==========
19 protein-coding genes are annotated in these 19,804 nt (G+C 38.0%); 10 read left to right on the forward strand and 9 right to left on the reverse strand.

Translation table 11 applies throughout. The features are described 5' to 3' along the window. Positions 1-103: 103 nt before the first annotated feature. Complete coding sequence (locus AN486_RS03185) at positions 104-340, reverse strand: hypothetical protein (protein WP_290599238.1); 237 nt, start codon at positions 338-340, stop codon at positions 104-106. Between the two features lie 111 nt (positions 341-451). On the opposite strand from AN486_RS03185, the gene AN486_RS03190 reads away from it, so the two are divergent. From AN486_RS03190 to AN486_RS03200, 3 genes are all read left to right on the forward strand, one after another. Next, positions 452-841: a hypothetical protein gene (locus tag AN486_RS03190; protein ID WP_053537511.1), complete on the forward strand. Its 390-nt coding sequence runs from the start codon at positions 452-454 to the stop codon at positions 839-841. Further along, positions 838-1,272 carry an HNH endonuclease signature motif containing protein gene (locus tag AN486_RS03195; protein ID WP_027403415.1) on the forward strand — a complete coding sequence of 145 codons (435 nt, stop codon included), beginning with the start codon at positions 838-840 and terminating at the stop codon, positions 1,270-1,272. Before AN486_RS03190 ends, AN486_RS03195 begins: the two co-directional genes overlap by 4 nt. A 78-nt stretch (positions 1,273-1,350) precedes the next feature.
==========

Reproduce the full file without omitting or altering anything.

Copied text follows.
19 protein-coding genes are annotated in these 19,804 nt (G+C 38.0%); 10 read left to right on the forward strand and 9 right to left on the reverse strand.

Translation table 11 applies throughout. The features are described 5' to 3' along the window. Positions 1-103: 103 nt before the first annotated feature. Complete coding sequence (locus AN486_RS03185) at positions 104-340, reverse strand: hypothetical protein (protein WP_290599238.1); 237 nt, start codon at positions 338-340, stop codon at positions 104-106. Between the two features lie 111 nt (positions 341-451). On the opposite strand from AN486_RS03185, the gene AN486_RS03190 reads away from it, so the two are divergent. From AN486_RS03190 to AN486_RS03200, 3 genes are all read left to right on the forward strand, one after another. Next, positions 452-841: a hypothetical protein gene (locus tag AN486_RS03190; protein ID WP_053537511.1), complete on the forward strand. Its 390-nt coding sequence runs from the start codon at positions 452-454 to the stop codon at positions 839-841. Further along, positions 838-1,272 carry an HNH endonuclease signature motif containing protein gene (locus tag AN486_RS03195; protein ID WP_027403415.1) on the forward strand — a complete coding sequence of 145 codons (435 nt, stop codon included), beginning with the start codon at positions 838-840 and terminating at the stop codon, positions 1,270-1,272. Before AN486_RS03190 ends, AN486_RS03195 begins: the two co-directional genes overlap by 4 nt. A 78-nt stretch (positions 1,273-1,350) precedes the next feature.